Logan Funeral Homes offers this guarantee to ensure you that your loved ones’ remains are respectfully cared for before, during, and after cremation. We utilize sophisticated identification procedures similar to those used in hospitals to give you and your loved ones peace of mind and a high degree of confidence in the cremation process.
Contact us anytime to discuss your options or schedule an appointment:
Cremation is the process of reducing the human body to bone fragments using high heat and flame. Cremation is not the final disposition of the remains, nor is it a type of funeral service.
No, a casket is not required, most states require an alternative container constructed of wood or cardboard, however, in some states no container is required.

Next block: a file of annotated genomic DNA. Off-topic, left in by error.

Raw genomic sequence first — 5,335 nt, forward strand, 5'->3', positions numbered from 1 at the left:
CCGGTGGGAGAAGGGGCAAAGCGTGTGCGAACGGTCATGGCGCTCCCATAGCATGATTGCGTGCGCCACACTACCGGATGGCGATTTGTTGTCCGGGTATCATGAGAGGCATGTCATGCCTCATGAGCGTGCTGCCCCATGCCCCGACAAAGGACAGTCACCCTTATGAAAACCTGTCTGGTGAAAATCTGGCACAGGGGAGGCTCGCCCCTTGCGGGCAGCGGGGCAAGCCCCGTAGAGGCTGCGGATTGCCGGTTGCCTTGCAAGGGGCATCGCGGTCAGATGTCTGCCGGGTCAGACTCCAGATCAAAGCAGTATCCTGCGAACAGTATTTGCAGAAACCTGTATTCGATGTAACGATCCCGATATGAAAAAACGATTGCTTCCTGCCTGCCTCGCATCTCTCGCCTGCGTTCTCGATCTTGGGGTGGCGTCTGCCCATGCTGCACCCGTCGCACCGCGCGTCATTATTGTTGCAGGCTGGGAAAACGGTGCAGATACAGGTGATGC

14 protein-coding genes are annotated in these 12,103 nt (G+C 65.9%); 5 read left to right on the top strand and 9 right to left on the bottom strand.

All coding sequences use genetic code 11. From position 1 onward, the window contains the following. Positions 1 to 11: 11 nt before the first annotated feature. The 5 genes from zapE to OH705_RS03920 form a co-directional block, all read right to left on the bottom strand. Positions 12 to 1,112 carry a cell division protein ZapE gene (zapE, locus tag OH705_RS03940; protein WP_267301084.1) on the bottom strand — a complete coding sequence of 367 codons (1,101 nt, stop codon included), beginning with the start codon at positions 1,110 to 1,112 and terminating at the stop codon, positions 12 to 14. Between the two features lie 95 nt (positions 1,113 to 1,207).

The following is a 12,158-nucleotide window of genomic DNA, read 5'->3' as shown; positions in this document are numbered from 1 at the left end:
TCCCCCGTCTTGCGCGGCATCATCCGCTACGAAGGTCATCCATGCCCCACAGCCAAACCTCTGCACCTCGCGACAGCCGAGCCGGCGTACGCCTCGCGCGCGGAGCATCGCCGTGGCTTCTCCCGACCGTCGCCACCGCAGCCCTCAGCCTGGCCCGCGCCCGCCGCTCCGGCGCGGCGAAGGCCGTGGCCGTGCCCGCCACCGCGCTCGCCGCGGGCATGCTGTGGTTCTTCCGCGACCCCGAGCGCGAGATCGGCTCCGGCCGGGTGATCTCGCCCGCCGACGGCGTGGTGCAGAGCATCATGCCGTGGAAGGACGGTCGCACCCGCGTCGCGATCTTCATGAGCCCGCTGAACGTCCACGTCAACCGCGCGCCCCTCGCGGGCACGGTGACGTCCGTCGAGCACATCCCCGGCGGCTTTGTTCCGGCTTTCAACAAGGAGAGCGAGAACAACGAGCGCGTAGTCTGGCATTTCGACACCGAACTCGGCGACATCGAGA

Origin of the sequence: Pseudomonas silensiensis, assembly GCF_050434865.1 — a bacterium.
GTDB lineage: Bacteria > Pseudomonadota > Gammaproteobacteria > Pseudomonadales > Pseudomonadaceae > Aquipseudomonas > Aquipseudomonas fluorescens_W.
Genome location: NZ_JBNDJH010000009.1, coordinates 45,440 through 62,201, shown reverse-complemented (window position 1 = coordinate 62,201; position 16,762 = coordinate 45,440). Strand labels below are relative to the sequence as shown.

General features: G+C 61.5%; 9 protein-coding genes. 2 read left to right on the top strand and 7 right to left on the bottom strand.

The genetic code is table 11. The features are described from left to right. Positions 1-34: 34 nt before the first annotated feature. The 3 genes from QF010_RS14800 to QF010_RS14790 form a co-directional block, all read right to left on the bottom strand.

No. In fact it is against the law for a funeral home to tell you otherwise. Embalming is not required by Pennsylvania law prior to cremation. Pennsylvania law mandates that a body be refrigerated or embalmed after the deceased has been deceased 24 hours. With the use of refrigeration embalming is not required, and the unnecessary expense of embalming is alleviated.
Yes, most crematories allow immediate family members to briefly view the deceased prior to cremation.
Yes they can, some cremation providers will allow family members to be present when the body is placed in the cremation chamber. Some religious groups even include this as part of their funeral custom.
Nearly all Protestant Churches allow for the urn to be present during the memorial service. Most Catholic Churches also allow the remains to be present during the Memorial Mass. It is encouraged that cremated remains be a part of a funeral as it provides a focal point for the service.